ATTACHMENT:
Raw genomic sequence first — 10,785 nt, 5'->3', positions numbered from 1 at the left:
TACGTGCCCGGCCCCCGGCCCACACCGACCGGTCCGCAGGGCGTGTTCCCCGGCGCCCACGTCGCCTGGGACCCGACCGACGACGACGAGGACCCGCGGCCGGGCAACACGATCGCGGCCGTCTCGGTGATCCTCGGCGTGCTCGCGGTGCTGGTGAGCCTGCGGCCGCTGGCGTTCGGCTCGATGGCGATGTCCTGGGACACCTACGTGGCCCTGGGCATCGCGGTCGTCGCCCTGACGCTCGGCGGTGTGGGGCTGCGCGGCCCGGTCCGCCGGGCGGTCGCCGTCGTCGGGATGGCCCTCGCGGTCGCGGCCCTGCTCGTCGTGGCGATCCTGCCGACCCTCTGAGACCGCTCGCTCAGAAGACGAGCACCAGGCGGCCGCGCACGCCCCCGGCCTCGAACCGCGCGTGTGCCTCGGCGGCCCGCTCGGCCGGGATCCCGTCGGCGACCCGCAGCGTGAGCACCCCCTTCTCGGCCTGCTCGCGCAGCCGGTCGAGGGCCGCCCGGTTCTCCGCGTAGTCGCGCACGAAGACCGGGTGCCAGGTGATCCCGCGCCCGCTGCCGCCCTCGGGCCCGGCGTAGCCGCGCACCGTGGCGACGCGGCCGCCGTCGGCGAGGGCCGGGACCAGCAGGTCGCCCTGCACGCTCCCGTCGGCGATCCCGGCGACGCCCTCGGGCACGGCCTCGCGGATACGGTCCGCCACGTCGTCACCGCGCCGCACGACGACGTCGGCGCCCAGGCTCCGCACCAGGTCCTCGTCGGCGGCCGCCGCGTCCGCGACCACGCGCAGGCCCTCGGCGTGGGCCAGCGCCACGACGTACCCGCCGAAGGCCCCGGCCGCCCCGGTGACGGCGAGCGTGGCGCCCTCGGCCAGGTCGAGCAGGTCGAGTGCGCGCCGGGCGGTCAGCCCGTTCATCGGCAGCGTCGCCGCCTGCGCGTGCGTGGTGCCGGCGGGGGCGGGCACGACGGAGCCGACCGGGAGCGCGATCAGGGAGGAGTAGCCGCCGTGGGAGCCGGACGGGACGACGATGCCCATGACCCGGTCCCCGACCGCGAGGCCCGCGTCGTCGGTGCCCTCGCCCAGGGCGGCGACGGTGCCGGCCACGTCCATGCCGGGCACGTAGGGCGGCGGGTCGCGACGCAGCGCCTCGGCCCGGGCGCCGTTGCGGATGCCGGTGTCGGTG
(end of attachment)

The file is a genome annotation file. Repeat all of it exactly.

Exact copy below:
Raw genomic sequence first — 10,785 nt, 5'->3', positions numbered from 1 at the left:
TACGTGCCCGGCCCCCGGCCCACACCGACCGGTCCGCAGGGCGTGTTCCCCGGCGCCCACGTCGCCTGGGACCCGACCGACGACGACGAGGACCCGCGGCCGGGCAACACGATCGCGGCCGTCTCGGTGATCCTCGGCGTGCTCGCGGTGCTGGTGAGCCTGCGGCCGCTGGCGTTCGGCTCGATGGCGATGTCCTGGGACACCTACGTGGCCCTGGGCATCGCGGTCGTCGCCCTGACGCTCGGCGGTGTGGGGCTGCGCGGCCCGGTCCGCCGGGCGGTCGCCGTCGTCGGGATGGCCCTCGCGGTCGCGGCCCTGCTCGTCGTGGCGATCCTGCCGACCCTCTGAGACCGCTCGCTCAGAAGACGAGCACCAGGCGGCCGCGCACGCCCCCGGCCTCGAACCGCGCGTGTGCCTCGGCGGCCCGCTCGGCCGGGATCCCGTCGGCGACCCGCAGCGTGAGCACCCCCTTCTCGGCCTGCTCGCGCAGCCGGTCGAGGGCCGCCCGGTTCTCCGCGTAGTCGCGCACGAAGACCGGGTGCCAGGTGATCCCGCGCCCGCTGCCGCCCTCGGGCCCGGCGTAGCCGCGCACCGTGGCGACGCGGCCGCCGTCGGCGAGGGCCGGGACCAGCAGGTCGCCCTGCACGCTCCCGTCGGCGATCCCGGCGACGCCCTCGGGCACGGCCTCGCGGATACGGTCCGCCACGTCGTCACCGCGCCGCACGACGACGTCGGCGCCCAGGCTCCGCACCAGGTCCTCGTCGGCGGCCGCCGCGTCCGCGACCACGCGCAGGCCCTCGGCGTGGGCCAGCGCCACGACGTACCCGCCGAAGGCCCCGGCCGCCCCGGTGACGGCGAGCGTGGCGCCCTCGGCCAGGTCGAGCAGGTCGAGTGCGCGCCGGGCGGTCAGCCCGTTCATCGGCAGCGTCGCCGCCTGCGCGTGCGTGGTGCCGGCGGGGGCGGGCACGACGGAGCCGACCGGGAGCGCGATCAGGGAGGAGTAGCCGCCGTGGGAGCCGGACGGGACGACGATGCCCATGACCCGGTCCCCGACCGCGAGGCCCGCGTCGTCGGTGCCCTCGCCCAGGGCGGCGACGGTGCCGGCCACGTCCATGCCGGGCACGTAGGGCGGCGGGTCGCGACGCAGCGCCTCGGCCCGGGCGCCGTTGCGGATGCCGGTGTCGGTG